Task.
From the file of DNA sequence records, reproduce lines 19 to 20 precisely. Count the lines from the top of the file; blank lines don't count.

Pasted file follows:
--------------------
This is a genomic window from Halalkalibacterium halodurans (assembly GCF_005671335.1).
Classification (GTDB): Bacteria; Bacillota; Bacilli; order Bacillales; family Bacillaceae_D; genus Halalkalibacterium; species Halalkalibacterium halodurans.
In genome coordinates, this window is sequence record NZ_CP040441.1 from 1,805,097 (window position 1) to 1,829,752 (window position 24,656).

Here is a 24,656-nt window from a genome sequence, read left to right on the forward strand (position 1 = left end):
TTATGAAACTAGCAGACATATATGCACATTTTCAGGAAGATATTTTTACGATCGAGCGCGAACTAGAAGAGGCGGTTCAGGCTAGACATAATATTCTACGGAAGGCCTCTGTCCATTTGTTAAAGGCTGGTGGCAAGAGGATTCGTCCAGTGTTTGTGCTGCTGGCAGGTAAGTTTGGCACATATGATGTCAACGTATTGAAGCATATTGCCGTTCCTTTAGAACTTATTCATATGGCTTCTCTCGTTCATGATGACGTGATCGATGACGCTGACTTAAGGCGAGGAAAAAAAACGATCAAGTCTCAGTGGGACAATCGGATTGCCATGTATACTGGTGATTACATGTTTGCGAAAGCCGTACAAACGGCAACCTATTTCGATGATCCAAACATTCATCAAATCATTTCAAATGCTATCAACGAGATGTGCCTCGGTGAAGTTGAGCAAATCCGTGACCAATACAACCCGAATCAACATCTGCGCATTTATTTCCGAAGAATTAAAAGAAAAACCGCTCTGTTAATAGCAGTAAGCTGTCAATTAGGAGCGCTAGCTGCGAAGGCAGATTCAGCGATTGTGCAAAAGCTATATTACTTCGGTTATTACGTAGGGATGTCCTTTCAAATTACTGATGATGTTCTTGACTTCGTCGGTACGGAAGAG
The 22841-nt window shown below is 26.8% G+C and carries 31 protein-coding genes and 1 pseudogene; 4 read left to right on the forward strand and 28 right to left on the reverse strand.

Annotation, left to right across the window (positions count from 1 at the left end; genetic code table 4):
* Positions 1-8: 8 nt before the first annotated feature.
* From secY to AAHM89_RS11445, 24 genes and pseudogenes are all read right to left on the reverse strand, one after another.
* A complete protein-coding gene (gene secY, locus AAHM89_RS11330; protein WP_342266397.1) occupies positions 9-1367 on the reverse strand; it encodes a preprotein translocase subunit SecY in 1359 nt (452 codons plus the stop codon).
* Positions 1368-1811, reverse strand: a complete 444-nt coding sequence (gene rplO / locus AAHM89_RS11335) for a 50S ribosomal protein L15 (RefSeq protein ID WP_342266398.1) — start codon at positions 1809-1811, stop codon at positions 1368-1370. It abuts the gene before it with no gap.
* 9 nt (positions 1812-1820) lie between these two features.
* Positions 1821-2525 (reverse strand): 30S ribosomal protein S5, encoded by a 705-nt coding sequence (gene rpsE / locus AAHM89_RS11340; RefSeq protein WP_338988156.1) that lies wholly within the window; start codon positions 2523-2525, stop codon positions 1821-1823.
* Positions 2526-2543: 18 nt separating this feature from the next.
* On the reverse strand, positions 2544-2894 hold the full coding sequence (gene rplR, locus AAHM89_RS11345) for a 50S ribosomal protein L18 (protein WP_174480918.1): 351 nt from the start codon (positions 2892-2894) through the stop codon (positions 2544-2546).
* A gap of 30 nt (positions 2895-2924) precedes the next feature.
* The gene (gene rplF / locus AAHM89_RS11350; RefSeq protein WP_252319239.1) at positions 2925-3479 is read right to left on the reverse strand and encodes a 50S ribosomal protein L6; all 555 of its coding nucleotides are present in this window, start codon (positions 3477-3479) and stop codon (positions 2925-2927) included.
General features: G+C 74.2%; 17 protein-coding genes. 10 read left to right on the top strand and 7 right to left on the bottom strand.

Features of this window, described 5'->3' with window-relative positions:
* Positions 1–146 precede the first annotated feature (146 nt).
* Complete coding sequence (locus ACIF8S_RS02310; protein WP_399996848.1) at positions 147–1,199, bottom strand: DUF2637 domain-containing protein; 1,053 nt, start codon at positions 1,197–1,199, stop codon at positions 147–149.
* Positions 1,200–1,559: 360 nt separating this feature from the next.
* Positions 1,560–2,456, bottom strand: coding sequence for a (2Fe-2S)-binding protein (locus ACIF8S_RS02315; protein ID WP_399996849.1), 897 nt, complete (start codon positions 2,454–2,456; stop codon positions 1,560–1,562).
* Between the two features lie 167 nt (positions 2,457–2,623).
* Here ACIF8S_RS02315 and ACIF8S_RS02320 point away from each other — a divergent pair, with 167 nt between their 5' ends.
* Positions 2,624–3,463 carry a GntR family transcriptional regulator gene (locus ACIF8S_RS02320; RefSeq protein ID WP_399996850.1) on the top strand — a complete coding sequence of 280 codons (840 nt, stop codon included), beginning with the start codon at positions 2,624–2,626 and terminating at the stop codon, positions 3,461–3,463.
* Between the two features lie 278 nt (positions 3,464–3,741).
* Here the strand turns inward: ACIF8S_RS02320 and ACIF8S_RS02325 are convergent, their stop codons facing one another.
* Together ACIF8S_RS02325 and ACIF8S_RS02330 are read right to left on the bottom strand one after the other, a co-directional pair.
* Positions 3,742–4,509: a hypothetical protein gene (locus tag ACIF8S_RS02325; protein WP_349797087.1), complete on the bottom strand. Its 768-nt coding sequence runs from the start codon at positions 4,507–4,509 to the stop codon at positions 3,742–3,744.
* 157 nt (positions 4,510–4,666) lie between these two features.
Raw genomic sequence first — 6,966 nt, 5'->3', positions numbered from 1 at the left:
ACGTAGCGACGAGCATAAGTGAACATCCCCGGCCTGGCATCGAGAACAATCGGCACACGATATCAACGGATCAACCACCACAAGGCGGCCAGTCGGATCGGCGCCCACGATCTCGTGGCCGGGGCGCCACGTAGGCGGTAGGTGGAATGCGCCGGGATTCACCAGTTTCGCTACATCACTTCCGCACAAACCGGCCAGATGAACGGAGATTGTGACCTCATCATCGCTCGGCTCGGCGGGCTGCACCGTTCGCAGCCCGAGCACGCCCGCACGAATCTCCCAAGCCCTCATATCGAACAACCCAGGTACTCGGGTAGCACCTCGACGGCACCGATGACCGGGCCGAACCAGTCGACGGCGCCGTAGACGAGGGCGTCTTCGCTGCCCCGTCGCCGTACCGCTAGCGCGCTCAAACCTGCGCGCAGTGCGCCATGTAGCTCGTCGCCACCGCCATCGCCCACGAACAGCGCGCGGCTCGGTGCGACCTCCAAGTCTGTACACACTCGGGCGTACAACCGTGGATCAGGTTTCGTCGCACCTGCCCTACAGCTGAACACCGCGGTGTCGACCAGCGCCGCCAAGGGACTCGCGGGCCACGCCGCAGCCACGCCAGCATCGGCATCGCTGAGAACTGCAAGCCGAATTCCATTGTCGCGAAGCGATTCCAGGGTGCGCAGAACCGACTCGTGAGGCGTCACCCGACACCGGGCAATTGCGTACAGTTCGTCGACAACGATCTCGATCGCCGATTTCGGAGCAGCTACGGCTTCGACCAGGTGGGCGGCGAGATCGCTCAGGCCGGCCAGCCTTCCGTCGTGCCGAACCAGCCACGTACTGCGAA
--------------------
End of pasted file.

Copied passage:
Features of this window, described 5'->3' with window-relative positions:
* Positions 1–146 precede the first annotated feature (146 nt).